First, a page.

One of the charges alleges Paxton “improperly obtained access to” an FBI brief, which had not been released publicly, to benefit his friend and donor Nate Paul. Hilton asked if Paxton has the authority to access “any file in the agency.”
“I believe he does. ... His name’s on the wall,” Kinghorn said. “It’s his law firm, [so] he gets to see any file he wants to see.”
During cross-examination, House prosecutor Erin Epley pressed Kinghorn about that statement and asked who he thought his “client” was.
“My client is the attorney general,” Kinghorn said, while Epley argued it is Texas.
Another impeachment charge is related to a $3.3 million settlement between Paxton and four whistleblowers who alleged he wrongfully terminated them for reporting their concerns to the FBI. Paxton asked the Texas Legislature to fund the settlement with taxpayer money, which kicked off the House’s investigation into his alleged misconduct earlier this year, according to the House board of impeachment managers.
Kinghorn said the attorney general’s office and other state agencies are prohibited from settling cases over $250,000 without requesting assistance. The settlement has not yet been funded.
Kinghorn testified he did not witness any wrongdoing during his time at the attorney general’s office.
“I accepted a promotion in this agency at a very critical time, and I assured myself and I assured my wife if there were ever anything I saw that were illegal or unethical, I would step away,” Kinghorn said. “I’m still here. I’m proud of the work we do.”
Watch a livestream of the trial here.
Suspended Attorney General Ken Paxton’s lawyers called their first witness, Justin Gordon, to the stand Sept. 14. Gordon currently leads the open records division for the attorney general’s office.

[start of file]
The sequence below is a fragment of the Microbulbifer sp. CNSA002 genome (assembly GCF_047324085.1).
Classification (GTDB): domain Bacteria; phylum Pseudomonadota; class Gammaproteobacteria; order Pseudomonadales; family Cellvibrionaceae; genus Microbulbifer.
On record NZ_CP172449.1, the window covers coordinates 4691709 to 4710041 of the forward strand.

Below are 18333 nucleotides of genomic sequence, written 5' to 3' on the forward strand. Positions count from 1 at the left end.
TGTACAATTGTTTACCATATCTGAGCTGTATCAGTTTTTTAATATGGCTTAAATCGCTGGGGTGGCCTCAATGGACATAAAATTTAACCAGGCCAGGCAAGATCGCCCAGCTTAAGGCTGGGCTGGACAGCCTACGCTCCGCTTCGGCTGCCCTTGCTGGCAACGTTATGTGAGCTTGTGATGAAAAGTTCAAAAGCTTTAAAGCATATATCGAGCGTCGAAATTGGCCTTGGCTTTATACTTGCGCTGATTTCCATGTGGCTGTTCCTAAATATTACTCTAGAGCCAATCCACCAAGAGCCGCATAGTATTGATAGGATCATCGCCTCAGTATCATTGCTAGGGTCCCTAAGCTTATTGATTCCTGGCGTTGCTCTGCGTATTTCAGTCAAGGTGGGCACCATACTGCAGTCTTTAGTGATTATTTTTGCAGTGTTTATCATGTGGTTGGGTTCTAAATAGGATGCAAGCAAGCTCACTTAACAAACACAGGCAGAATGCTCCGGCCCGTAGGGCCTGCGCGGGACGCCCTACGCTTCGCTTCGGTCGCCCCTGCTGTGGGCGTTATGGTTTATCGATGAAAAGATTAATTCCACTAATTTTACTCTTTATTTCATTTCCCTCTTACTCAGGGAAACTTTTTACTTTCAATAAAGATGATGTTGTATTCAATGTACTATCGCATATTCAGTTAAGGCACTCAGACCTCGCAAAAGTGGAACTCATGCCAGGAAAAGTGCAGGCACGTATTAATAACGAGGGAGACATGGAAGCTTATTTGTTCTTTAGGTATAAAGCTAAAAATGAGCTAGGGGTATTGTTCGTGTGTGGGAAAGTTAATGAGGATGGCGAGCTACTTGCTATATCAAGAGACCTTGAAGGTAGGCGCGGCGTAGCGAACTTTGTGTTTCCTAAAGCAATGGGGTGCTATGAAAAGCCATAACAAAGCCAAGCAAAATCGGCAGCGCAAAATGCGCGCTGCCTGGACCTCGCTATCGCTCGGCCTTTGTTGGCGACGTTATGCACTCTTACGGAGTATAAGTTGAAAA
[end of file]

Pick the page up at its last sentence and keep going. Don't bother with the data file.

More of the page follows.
The defense team is expected to question witnesses throughout the day after the House impeachment managers abruptly rested their case Sept. 13. The House can no longer summon their own witnesses, but they are allowed to cross-examine the defense’s witnesses.
Lt. Gov. Dan Patrick, who presides over the trial, said the House lawyers had 2 hours and 34 minutes remaining as of 9 a.m. Sept. 14, while the defense had 8 hours and 38 minutes left. Each side was given 24 hours to question witnesses and present evidence.
Once a side is out of time, it cannot be extended. Both sides have one hour for closing statements and one hour for rebuttals after questioning concludes.
During his testimony, Gordon said he was not pressured by Paxton to release an FBI file to Nate Paul, an Austin real estate investor and campaign donor.
Paul and his lawyer, Joe Larsen, requested an FBI brief about a 2019 raid on Paul’s home and businesses. Paxton was “personally involved” in the request, Gordon testified, but did not “pressure” employees to release anything.
Two of the 16 articles of impeachment against Paxton allege he abused his office to obtain and order the release of documents from federal and state law enforcement on Paul’s behalf.